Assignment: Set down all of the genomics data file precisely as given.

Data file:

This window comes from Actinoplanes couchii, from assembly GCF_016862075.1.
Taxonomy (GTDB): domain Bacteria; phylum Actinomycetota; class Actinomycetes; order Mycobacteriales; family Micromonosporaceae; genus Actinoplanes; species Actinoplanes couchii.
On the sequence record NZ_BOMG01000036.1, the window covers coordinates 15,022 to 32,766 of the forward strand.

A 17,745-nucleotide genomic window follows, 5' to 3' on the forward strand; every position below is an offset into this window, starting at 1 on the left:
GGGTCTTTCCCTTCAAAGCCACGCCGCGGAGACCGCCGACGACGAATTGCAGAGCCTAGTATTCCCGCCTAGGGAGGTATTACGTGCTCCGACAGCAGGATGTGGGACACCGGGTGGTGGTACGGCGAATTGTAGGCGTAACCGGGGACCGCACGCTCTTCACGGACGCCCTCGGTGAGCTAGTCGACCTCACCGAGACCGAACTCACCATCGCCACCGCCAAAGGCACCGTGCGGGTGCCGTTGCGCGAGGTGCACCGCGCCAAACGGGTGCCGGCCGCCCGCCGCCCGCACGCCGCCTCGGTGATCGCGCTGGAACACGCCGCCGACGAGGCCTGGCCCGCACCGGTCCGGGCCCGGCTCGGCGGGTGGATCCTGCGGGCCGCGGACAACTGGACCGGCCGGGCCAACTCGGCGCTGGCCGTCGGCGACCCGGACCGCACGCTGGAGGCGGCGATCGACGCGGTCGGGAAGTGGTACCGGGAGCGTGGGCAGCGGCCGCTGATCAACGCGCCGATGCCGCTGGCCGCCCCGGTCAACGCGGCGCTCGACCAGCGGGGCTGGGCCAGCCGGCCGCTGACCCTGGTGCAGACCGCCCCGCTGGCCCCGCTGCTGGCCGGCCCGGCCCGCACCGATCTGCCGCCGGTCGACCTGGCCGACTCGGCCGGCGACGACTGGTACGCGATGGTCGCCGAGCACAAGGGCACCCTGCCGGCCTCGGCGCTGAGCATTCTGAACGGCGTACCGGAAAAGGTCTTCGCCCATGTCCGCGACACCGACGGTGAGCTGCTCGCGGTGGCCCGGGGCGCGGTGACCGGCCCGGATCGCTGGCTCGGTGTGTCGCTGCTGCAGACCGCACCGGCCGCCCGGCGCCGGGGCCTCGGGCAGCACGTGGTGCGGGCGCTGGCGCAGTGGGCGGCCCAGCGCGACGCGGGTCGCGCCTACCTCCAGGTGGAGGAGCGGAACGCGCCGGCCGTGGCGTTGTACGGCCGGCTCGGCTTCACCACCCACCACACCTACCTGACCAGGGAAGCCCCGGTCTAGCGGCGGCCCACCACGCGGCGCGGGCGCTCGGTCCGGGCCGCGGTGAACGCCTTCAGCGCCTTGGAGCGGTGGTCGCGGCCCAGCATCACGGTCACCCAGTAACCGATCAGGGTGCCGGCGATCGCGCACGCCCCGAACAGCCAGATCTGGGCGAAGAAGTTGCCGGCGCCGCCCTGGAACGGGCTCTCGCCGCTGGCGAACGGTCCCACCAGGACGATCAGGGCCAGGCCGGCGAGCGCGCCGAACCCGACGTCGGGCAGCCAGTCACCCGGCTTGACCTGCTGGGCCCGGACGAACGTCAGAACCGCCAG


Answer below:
This window comes from Actinoplanes couchii, from assembly GCF_016862075.1.
Taxonomy (GTDB): domain Bacteria; phylum Actinomycetota; class Actinomycetes; order Mycobacteriales; family Micromonosporaceae; genus Actinoplanes; species Actinoplanes couchii.
On the sequence record NZ_BOMG01000036.1, the window covers coordinates 15,022 to 32,766 of the forward strand.

A 17,745-nucleotide genomic window follows, 5' to 3' on the forward strand; every position below is an offset into this window, starting at 1 on the left:
GGGTCTTTCCCTTCAAAGCCACGCCGCGGAGACCGCCGACGACGAATTGCAGAGCCTAGTATTCCCGCCTAGGGAGGTATTACGTGCTCCGACAGCAGGATGTGGGACACCGGGTGGTGGTACGGCGAATTGTAGGCGTAACCGGGGACCGCACGCTCTTCACGGACGCCCTCGGTGAGCTAGTCGACCTCACCGAGACCGAACTCACCATCGCCACCGCCAAAGGCACCGTGCGGGTGCCGTTGCGCGAGGTGCACCGCGCCAAACGGGTGCCGGCCGCCCGCCGCCCGCACGCCGCCTCGGTGATCGCGCTGGAACACGCCGCCGACGAGGCCTGGCCCGCACCGGTCCGGGCCCGGCTCGGCGGGTGGATCCTGCGGGCCGCGGACAACTGGACCGGCCGGGCCAACTCGGCGCTGGCCGTCGGCGACCCGGACCGCACGCTGGAGGCGGCGATCGACGCGGTCGGGAAGTGGTACCGGGAGCGTGGGCAGCGGCCGCTGATCAACGCGCCGATGCCGCTGGCCGCCCCGGTCAACGCGGCGCTCGACCAGCGGGGCTGGGCCAGCCGGCCGCTGACCCTGGTGCAGACCGCCCCGCTGGCCCCGCTGCTGGCCGGCCCGGCCCGCACCGATCTGCCGCCGGTCGACCTGGCCGACTCGGCCGGCGACGACTGGTACGCGATGGTCGCCGAGCACAAGGGCACCCTGCCGGCCTCGGCGCTGAGCATTCTGAACGGCGTACCGGAAAAGGTCTTCGCCCATGTCCGCGACACCGACGGTGAGCTGCTCGCGGTGGCCCGGGGCGCGGTGACCGGCCCGGATCGCTGGCTCGGTGTGTCGCTGCTGCAGACCGCACCGGCCGCCCGGCGCCGGGGCCTCGGGCAGCACGTGGTGCGGGCGCTGGCGCAGTGGGCGGCCCAGCGCGACGCGGGTCGCGCCTACCTCCAGGTGGAGGAGCGGAACGCGCCGGCCGTGGCGTTGTACGGCCGGCTCGGCTTCACCACCCACCACACCTACCTGACCAGGGAAGCCCCGGTCTAGCGGCGGCCCACCACGCGGCGCGGGCGCTCGGTCCGGGCCGCGGTGAACGCCTTCAGCGCCTTGGAGCGGTGGTCGCGGCCCAGCATCACGGTCACCCAGTAACCGATCAGGGTGCCGGCGATCGCGCACGCCCCGAACAGCCAGATCTGGGCGAAGAAGTTGCCGGCGCCGCCCTGGAACGGGCTCTCGCCGCTGGCGAACGGTCCCACCAGGACGATCAGGGCCAGGCCGGCGAGCGCGCCGAACCCGACGTCGGGCAGCCAGTCACCCGGCTTGACCTGCTGGGCCCGGACGAACGTCAGAACCGCCAG